Over 200 Dervishes Convicted In Iran In ‘Unjust’ Trials, HRW Says
Iranian courts have sentenced more than 200 members of a Sufi order to prison terms and other punishments over the past four months in one of the largest crackdowns against a religious minority in Iran in a decade, Human Rights Watch (HRW) says.
In a statement on August 29, the New York-based group said the sentencing of at least 208 members of the dervish community since May "in violation of their fair trial rights is the latest reminder of the way the Iranian authorities' repressive security apparatus preys on their own citizens every day."
HRW said the sentences handed down by revolutionary courts against followers of the Nemattolah Gonabadi order, known as dervishes, included prison terms ranging from four months to 26 years, flogging, internal exile, travel bans, and a ban on membership in social and political groups.
Sufism, a mystical branch of Islam, is not illegal in Iran but rights groups accuse the Iranian government of harassment and discrimination against its followers.
The authorities also detained more than 300 dervishes following protests in January and February that included violent clashes between dervishes and security forces in the capital, Tehran.
"Authorities have used the February protests as an excuse to intimidate this vulnerable group and silence another segment of Iranian society demanding basic rights from a repressive security state, according to Sarah Leah Whiston, Middle East director at HRW.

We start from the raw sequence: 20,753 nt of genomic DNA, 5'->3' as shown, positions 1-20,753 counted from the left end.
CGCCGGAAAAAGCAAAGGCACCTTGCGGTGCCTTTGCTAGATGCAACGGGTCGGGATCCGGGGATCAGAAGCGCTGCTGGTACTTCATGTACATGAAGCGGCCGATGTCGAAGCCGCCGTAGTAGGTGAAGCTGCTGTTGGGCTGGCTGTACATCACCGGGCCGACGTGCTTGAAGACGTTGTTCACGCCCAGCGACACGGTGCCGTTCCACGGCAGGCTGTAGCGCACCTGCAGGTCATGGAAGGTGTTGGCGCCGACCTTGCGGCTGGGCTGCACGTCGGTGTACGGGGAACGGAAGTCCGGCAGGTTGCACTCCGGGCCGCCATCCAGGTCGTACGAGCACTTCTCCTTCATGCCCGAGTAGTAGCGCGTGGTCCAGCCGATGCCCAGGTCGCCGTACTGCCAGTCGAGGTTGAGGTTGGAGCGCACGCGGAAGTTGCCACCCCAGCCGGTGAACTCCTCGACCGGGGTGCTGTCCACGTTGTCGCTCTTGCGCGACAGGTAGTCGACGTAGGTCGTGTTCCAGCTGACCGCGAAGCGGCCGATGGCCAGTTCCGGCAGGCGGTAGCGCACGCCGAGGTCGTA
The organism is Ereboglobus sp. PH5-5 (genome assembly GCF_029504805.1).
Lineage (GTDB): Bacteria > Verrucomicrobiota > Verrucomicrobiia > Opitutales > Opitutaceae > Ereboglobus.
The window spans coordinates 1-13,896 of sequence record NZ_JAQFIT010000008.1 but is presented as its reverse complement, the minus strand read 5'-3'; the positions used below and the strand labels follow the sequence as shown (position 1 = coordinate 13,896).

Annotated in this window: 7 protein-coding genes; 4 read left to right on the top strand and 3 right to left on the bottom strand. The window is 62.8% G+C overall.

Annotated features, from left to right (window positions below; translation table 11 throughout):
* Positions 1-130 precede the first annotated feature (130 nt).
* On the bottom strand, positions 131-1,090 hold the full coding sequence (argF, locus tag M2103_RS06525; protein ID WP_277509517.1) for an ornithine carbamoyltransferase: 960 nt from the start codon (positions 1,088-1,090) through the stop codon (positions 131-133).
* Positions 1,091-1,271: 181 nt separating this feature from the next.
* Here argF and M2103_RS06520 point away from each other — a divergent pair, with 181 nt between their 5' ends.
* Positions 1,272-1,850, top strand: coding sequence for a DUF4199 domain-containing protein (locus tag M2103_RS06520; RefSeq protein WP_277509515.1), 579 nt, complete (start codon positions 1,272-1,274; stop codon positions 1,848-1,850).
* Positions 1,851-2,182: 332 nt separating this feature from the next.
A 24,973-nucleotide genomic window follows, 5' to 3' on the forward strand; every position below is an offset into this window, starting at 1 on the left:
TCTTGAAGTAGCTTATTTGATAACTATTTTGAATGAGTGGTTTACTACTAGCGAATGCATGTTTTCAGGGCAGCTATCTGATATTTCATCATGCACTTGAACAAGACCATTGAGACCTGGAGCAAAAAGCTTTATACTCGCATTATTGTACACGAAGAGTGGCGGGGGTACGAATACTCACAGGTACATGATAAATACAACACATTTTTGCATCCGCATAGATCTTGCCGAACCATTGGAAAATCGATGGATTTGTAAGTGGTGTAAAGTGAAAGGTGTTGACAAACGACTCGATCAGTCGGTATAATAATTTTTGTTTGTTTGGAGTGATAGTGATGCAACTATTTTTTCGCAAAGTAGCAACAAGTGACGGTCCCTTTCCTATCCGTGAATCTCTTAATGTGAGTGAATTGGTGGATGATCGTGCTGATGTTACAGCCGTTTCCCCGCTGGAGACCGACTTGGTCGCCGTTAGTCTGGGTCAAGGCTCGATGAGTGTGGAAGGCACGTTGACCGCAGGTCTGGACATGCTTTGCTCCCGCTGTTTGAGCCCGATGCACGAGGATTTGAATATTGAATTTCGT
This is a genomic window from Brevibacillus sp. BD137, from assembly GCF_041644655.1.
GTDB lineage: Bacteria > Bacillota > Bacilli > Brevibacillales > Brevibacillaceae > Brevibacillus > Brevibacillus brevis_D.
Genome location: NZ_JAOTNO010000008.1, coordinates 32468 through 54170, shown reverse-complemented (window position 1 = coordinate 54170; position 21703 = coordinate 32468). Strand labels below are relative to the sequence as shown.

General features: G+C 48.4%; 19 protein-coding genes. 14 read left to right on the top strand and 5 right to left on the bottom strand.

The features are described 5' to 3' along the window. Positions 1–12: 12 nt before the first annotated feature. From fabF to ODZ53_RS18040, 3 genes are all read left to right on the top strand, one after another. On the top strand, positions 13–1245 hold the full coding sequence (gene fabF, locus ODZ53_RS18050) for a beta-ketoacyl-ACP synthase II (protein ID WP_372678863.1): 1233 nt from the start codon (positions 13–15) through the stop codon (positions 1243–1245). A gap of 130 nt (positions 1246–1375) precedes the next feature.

Dozens of community members gathered in Tehran's Pasdaran neighborhood in January and February to protect the residence of their spiritual leader, Nurali Tabandeh, whom they feared police planned to arrest.
On February 19-20, media and witnesses reported that clashes between security forces and protesters left several dozen dervishes injured and four law enforcement agents dead, including three who were struck by a bus.
During trials that lasted as short as 15 minutes, judges insulted the accused and focused their questions on their faith as opposed to any recognizable crime, HRW quoted informed sources as saying.
The charges and evidence against the defendants have not been publicly available.
But several verdicts made public by family members indicate judges used what HRW called "vaguely defined" national security charges to prosecute "largely peaceful activism."
Mohammad Reza Salas, a dervish was executed in June for allegedly killing three police officers by driving a bus into a crowd of security officers during the February clashes in Tehran.
He had been convicted in March after a trial which HRW said raised "serious concerns about its fairness" and allegations that he was tortured while in detention.
Amnesty International has also condemned Salas's execution, calling it "a travesty of justice that is abhorrent and unconscionable."
The U.S. State Department said Salas's "rushed execution is the latest example of the Iranian regime's disregard for the human rights of its citizens."
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